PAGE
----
5 Steps to Building an Effective Brand Strategy

A brand strategy is a plan for building your reputation and image. It helps understand your customers better and create a unique identity. Dig in to define your target market. Build your brand positioning statement. Create a brand vision for the future. Set your goals. Then build a strategy plan that lays your issues, strategies and tactics. The marketing fundamentals that we show in this article are part of what we use in our marketing training programs

Brand Strategy

Define your target audience.

A brand strategy should start with defining who your ideal consumer target audience is. This includes understanding their needs, with consumer insights that adds flavor to the target definition. Then, you can figure out how kind the products or services your company offers should be positioned. You also need to consider where your target market shops and where they live online.

Focus on those who are the most motivated by what you do. 

There is this myth that a bigger consumer target will make the brand bigger, so scared marketers targets ‘everyone’. For instance, there seems to be an irrational fear of leaving someone out. Spreading your brand’s limited resources across an entire population is completely cost-prohibitive. While targeting everyone “just in case” might feel safe at first, it is riskier because you spread your resources so broadly. You will never see the full impact of what you want to see. 

Before you dig in on the brand positioning, you want to understand the needs of the consumer. 

We use 12 different functional needs and 12 different emotional needs. Knowing your consumer target, start thinking about what you think makes sense for them. These needs will come up later as we explore which consumer benefits to stand behind.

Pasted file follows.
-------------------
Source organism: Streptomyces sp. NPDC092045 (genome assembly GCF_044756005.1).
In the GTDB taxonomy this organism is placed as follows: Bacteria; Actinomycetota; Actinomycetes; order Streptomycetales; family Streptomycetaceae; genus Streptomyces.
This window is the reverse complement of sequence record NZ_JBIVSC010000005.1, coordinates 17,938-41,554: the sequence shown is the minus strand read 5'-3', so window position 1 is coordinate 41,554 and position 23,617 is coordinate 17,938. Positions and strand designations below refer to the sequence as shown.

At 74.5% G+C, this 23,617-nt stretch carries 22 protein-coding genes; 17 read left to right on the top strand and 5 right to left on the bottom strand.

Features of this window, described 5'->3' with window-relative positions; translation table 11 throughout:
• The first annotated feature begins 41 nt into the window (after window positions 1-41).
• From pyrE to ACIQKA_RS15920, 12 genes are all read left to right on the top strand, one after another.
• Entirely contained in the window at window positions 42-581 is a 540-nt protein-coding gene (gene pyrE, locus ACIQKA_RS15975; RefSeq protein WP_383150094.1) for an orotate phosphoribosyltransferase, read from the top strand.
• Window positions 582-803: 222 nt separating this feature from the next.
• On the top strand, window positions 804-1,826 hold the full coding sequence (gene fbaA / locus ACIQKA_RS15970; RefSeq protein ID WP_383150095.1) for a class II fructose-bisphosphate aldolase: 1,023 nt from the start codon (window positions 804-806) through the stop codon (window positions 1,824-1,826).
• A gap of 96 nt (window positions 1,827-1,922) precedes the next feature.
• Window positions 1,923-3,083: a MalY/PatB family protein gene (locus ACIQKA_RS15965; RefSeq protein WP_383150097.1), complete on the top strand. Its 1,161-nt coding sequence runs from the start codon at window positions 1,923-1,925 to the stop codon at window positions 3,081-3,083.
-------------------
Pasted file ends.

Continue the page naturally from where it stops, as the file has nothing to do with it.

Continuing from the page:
To illustrate, click on the diagram to zoom in on this element of your brand strategy.

Identify your brand positioning.

Once you’ve identified your target audience, you need to identify your competition. What do they offer? How do they position themselves? Who are their customers? These questions will help you develop a clear picture of how your business compares to others in your industry.

Identifying gaps in the marketplace

To identify where you have opportunity, you can use market research to help plot your competitors. Plot each brand based on the functional and emotional benefits, and you will begin to see space where there may be opportunity for you to win. Below, you can see how Gray’s Cookies and Oreo match up when it comes to functional and emotional benefits. The farther from the center, the stronger that brand plays on that element. Oreo wins on sensory appeal, experience, comfort, and feel good. Gray’s has the opportunity to win on healthier, smarter, and stay in control. 

To illustrate, click on the diagram to zoom in on this element of your brand strategy.

There are 4 elements that make up a brand positioning statement. Start with the definition of who will you serve. Then, lay out where you will play, and where you will win. To sum up, use support points for why consumers should believe you.

1. Who is the consumer target?

To start, define a slice of the population who is the most motivated by what your brand offers? However, don’t just think about who you want, but rather who wants your brand.

2. Where will you play?

Next, consider the competitive set that defines the space in the market your brand competes in. Brand positioning is always relative to who you compete against. For instance, a brand is never fast. But, it should be faster.

3. Where will you win

Most importantly, what is the main promise you will make to the consumer target? It should differentiate your brand to stand out as interesting, simple, unique, motivating, and own-able. Do not talk about what you do. (features) Talk about what the consumer gets (functional benefits). And, talk about how the brand makes them feel. (emotional benefits)

4. Why should they believe us?

Finally, lay out the support points and features needed to back up the main promise. Moreover, these support points should close any potential doubts, questions, or concerns the consumer has after hearing the main promise.